Atlas Sports Genetics Helps Determine Best Sport For Kids
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ST. LOUIS PARK, Minn. (WCCO) — For 11 years, Shjon Podein played in the National Hockey League. At times he was an enforcer, not afraid to drop the gloves for little fisticuffs.
The former UMD Bulldog even won a Stanley Cup with the Colorado Avalanche in 2001.
And while he still spends plenty of time on the ice, it’s safe to say his competition these days isn’t trying to ruthlessly check him into the boards.
Podein is the St. Louis Park boy’s hockey coach. And while he spends time working with the varsity, he also spends time working with his 5-year-old son, Junior, and his 8-year-old daughter, Anna.
Like any parent of two young kids, he wonders what their future holds.
“They are involved in five or six different sports and they are loving being kids and playing. It’s just fun to watch,” Podein said.
But Podein would also like to know what sport they would have the most success in.
If it isn’t hockey could it be football, basketball, soccer or tennis? That’s where Atlas Sports Genetics comes into play.
Atlas is based in Boulder, Colorado.
For $160 per kid, they send a kit with instructions on how to get a DNA swab. The swabs are sent to Atlas, then to a lab in Australia.
The company is looking for something called the ACTN 3 Gene, which is responsible for fast-twitch explosive muscles.
“It’s really just a tool in a tool box of an athlete to analyze a scenario,” said Nat Carruthers, president of Operations for Atlas.
It’s all about sports science. If you don’t have a lot of ACTN 3, you’re better suited for endurance sports like cycling and swimming.
A little bit of ACTN 3 means you are a mixed-pattern athlete with strength and endurance, and you have potential in just about any sport. That was Anna.
“They kind of hit it on the head with her. She just likes to do a lot of different things. She’s not the fastest or the slowest, she doesn’t burn out the quickest and she doesn’t last the longest,” said Podein.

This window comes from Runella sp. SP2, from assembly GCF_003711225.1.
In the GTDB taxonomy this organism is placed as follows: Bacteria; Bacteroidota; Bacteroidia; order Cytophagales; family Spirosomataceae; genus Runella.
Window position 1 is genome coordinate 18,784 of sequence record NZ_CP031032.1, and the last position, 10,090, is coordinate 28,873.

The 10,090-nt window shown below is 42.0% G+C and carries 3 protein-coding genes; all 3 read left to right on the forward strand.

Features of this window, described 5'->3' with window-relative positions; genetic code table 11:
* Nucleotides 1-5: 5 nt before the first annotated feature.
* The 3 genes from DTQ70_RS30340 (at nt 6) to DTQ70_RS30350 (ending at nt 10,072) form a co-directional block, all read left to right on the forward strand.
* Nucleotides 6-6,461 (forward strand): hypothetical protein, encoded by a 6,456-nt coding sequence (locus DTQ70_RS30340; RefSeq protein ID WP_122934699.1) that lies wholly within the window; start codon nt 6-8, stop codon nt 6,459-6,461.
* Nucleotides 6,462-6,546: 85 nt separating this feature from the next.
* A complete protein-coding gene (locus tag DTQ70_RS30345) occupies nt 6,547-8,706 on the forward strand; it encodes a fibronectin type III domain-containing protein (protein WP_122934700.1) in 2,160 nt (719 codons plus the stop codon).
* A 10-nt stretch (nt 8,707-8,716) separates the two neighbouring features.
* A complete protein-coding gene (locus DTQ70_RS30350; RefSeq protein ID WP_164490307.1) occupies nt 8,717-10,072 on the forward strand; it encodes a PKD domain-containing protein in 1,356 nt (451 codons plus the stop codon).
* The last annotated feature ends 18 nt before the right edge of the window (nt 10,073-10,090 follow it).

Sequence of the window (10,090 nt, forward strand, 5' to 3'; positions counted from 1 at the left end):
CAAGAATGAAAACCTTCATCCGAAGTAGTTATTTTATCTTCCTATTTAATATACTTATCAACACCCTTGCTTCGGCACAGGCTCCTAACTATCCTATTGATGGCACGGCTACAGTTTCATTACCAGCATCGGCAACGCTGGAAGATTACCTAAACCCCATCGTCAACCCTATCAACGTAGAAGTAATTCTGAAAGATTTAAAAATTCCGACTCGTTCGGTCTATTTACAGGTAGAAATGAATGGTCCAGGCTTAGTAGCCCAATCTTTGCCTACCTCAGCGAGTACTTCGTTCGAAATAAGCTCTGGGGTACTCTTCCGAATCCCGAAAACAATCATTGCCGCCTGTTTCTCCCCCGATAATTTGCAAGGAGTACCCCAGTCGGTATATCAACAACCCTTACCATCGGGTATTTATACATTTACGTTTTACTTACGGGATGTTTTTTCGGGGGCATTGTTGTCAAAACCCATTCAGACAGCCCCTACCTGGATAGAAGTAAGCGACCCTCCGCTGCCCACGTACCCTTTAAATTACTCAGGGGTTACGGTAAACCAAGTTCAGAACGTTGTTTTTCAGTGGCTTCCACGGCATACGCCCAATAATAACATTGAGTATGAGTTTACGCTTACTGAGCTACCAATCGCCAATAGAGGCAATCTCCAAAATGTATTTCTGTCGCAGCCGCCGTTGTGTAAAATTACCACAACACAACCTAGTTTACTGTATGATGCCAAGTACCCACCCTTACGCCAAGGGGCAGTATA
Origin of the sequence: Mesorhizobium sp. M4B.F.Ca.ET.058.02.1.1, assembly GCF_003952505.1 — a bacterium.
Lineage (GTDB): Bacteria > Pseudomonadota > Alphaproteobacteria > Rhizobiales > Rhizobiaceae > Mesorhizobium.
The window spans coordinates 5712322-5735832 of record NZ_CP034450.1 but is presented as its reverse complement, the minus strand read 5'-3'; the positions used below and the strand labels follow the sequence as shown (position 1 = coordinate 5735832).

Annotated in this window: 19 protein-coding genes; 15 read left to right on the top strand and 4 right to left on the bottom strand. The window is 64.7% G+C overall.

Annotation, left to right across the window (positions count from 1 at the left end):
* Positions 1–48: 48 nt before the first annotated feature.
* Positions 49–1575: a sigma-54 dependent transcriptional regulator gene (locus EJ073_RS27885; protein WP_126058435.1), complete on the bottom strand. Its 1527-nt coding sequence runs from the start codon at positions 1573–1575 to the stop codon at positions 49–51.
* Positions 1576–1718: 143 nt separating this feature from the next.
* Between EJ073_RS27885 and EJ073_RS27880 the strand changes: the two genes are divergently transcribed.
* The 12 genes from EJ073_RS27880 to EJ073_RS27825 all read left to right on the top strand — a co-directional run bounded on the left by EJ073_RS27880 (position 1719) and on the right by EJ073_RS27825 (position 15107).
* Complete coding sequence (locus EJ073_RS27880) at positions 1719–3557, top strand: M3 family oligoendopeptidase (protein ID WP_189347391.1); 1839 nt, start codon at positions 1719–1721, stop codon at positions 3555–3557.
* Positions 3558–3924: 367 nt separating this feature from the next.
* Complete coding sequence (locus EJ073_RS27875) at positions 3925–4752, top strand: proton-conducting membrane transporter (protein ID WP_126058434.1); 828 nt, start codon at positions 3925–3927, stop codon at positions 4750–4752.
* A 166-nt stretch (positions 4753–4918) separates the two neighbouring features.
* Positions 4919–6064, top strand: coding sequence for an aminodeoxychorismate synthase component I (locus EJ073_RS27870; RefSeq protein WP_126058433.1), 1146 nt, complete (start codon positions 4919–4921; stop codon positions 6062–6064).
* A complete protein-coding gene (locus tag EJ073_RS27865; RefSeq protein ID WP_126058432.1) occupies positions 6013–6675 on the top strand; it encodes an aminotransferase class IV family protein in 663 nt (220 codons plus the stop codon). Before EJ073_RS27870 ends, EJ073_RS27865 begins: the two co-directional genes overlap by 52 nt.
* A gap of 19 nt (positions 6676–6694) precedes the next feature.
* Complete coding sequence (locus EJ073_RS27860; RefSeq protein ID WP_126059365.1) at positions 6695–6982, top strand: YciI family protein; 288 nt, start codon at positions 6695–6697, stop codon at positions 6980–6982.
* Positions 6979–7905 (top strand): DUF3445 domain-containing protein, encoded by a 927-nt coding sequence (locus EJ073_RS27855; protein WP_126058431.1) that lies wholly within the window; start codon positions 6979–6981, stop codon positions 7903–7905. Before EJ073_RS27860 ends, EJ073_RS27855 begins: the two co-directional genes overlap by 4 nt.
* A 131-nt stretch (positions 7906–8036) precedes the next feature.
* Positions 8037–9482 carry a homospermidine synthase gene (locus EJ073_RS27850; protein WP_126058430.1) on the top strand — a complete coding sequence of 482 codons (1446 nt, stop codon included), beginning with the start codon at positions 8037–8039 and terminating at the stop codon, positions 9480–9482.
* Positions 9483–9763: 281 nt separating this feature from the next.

The third and final category is strength and power. When you fall under this category that means you have a lot of ACTN 3 in your body. And that, was Junior.
“Junior, would you like to be a football player one day?” Podein asks.
“I already am,” Junior responds.
“He already is, of course,” Podein said, with a laugh.
And according to Atlas’s results, football, rugby, wrestling, and even power lifting are sports Junior could excel at. Ice hockey is on that list, but is considered more of a mixed-pattern sport.
“I see a kid who bounds around like a kangaroo and has limitless energy, but after he gets half a block down, he falls down because he’s so tired. Obviously they know what they’re talking about because they kind of have him pegged on the scientific side,” Podein said.
But even after all this, Atlas admits this doesn’t mean a kid won’t succeed at a sport they like if it doesn’t fit their genetic code. Because of that, some skeptics have called the test snake oil. Atlas calls it science — and a head start.
“We hope they use it to highlight ways they can train different or it inspires them in a different way as opposed to just locking them into a single sport,” said Carruthers.
That’s exactly what Podein hopes his kids will do. He doesn’t care if they don’t follow in his skates, but he also knows if they work hard they may end up even better than their old man.
“I’m a pretty open-minded kind of guy and keep all doors open because you never know which one can give you education that can help your kids going into a direction that gives them confidence. Not just in sports, but in life,” he said.
The results for Atlas take a few weeks to get back.
They stress that exercising, coaching, practicing, and nutrition are all major factors in producing star athletes.